BABY FACE

A BOOK OF LOVE FOR BABY

Six babies populate these six poems, paeans to the momentous events of baby life: first steps, a bath, going out in the carriage, getting teeth, going to bed. Asking, “what shall you chew?” for “Baby Teeth” the narrator notes fondly, “How about some building blocks? / I think you love those most.” The verses fall gently upon the ear, and Goode’s watercolor, pencil and gouache pictures—squiggly babies and softly hued mamas, dads, grandparents—gambol on white backgrounds. Dogs, cats, toys and favorite blankets also figure prominently. These are definitely baby-rocking rhymes for parents, babysitters or older siblings to read aloud to the giggling bundle of joy in their charge. A few have the potential of memorization with a chance of becoming a familiar family favorite. (Picture book. 0-3)

Pub Date: March 4, 2008

ISBN: 978-1-4169-4909-1

Page Count: 40

Publisher: Paula Wiseman/Simon & Schuster

Review Posted Online: May 20, 2010

Kirkus Reviews Issue: Jan. 15, 2008

Did you like this book?

No Comments Yet

LIZARDS, FROGS, AND POLLIWOGS

POEMS AND PAINTINGS

“It’s wise to stay clear / Of the dangerous cobra / All months of the year, / Including Octobra.” But it wouldn’t be wise to stay clear of Florian’s latest poetry collection, sixth in his successful series of witty poems and paintings about creatures of all sorts (Mammalabilia: Poems and Paintings, 2000, etc.). This volume includes 21 short poems about reptiles and amphibians, including common creatures such as the bullfrog and the box turtle and more exotic specimens such as the komodo dragon and the red-eyed tree frog. Teachers will like the way the rhyming poems integrate into elementary science lessons, imparting some basic zoological facts along with the giggles, and kids will love the poems because they’re clever and funny in a style reminiscent of Ogden Nash, full of wordplay and sly humor. Florian’s impressionistic full-page illustrations are done in watercolors on primed, brown paper bags, often offering another layer of humor, as in the orange newt reading the Newt News on the cover. A first choice for the poetry shelves in all libraries, this collection is toadally terrific. (Poetry. 4-10)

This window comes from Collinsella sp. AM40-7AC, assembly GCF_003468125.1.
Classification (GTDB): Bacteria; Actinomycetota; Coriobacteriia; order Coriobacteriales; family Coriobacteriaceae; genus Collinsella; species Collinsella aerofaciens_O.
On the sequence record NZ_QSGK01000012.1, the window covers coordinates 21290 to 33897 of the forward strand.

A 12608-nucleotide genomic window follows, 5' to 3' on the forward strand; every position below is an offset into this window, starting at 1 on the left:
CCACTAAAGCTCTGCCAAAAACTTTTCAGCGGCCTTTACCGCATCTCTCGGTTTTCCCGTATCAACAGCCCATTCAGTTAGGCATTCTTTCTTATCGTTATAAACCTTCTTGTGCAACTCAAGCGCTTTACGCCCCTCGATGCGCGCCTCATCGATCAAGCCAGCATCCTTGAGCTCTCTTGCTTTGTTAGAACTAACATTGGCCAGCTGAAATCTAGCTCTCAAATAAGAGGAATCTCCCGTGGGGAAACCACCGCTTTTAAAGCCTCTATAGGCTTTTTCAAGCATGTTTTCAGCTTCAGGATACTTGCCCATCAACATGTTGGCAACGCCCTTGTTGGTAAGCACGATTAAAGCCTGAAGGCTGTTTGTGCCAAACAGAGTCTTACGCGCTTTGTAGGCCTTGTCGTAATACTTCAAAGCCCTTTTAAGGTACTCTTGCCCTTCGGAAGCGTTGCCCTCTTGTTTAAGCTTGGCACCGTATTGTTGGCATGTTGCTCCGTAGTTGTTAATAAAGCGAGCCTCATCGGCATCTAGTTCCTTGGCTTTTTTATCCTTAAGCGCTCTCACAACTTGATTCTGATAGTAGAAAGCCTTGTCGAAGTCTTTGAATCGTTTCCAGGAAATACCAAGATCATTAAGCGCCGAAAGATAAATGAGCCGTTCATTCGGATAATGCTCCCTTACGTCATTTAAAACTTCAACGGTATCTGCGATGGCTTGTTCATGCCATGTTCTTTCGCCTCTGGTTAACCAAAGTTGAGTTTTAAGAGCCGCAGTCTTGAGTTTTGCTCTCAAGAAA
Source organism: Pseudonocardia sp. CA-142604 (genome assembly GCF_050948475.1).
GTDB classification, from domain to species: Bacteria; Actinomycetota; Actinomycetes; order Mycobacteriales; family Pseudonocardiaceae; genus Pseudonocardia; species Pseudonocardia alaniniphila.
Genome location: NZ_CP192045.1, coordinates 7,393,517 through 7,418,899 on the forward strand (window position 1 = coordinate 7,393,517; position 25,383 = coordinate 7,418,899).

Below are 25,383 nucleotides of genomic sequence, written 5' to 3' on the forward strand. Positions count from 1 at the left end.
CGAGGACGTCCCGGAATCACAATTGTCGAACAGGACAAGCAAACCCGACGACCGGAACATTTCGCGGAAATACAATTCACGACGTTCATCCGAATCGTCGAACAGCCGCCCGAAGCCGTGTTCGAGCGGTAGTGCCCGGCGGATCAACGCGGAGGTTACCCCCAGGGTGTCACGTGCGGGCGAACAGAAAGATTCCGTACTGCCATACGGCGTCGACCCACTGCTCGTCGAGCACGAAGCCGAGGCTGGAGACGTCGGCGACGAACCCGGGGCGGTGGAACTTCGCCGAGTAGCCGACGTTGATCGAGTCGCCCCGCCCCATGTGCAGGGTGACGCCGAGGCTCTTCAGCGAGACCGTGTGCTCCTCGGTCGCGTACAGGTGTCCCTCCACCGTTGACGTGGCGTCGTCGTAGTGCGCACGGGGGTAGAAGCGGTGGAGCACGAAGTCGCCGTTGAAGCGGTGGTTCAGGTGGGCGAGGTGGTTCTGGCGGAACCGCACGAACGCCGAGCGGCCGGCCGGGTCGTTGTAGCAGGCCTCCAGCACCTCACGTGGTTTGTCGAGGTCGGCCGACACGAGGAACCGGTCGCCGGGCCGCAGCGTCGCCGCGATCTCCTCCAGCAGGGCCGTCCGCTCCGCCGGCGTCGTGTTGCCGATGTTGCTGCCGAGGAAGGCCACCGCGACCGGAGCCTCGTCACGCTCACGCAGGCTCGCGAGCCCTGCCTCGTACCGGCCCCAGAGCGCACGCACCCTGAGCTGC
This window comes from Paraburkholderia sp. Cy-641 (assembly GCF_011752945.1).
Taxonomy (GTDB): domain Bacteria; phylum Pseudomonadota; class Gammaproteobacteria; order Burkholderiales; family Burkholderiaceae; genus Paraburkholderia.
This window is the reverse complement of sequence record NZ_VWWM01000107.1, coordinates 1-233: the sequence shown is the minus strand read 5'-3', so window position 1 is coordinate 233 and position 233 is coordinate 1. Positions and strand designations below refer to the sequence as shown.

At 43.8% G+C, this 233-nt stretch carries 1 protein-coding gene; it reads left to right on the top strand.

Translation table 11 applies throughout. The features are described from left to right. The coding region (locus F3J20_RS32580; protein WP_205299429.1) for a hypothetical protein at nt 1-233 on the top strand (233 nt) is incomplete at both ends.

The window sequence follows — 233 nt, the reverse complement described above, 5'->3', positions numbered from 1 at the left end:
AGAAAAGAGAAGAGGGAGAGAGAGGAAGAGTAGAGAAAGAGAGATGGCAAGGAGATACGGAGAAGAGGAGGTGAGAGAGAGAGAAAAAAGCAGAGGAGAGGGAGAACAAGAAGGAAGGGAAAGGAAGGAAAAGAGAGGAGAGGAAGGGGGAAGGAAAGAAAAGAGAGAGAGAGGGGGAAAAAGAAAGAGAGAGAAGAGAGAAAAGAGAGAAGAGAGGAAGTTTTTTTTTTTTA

Pub Date: April 1, 2001

ISBN: 0-15-202591-X

Page Count: 48

Publisher: Harcourt

Review Posted Online: May 20, 2010

Kirkus Reviews Issue: March 15, 2001

Did you like this book?

No Comments Yet

ALL THE COLORS OF THE EARTH

This heavily earnest celebration of multi-ethnicity combines full-bleed paintings of smiling children, viewed through a golden haze dancing, playing, planting seedlings, and the like, with a hyperbolic, disconnected text—``Dark as leopard spots, light as sand,/Children buzz with laughter that kisses our land...''— printed in wavy lines. Literal-minded readers may have trouble with the author's premise, that ``Children come in all the colors of the earth and sky and sea'' (green? blue?), and most of the children here, though of diverse and mixed racial ancestry, wear shorts and T-shirts and seem to be about the same age. Hamanaka has chosen a worthy theme, but she develops it without the humor or imagination that animates her Screen of Frogs (1993). (Picture book. 5-7)

Pub Date: Aug. 1, 1994

ISBN: 0-688-11131-9

Page Count: 32

Publisher: Morrow/HarperCollins

Review Posted Online: May 20, 2010

Kirkus Reviews Issue: July 15, 1994

Did you like this book?

No Comments Yet
more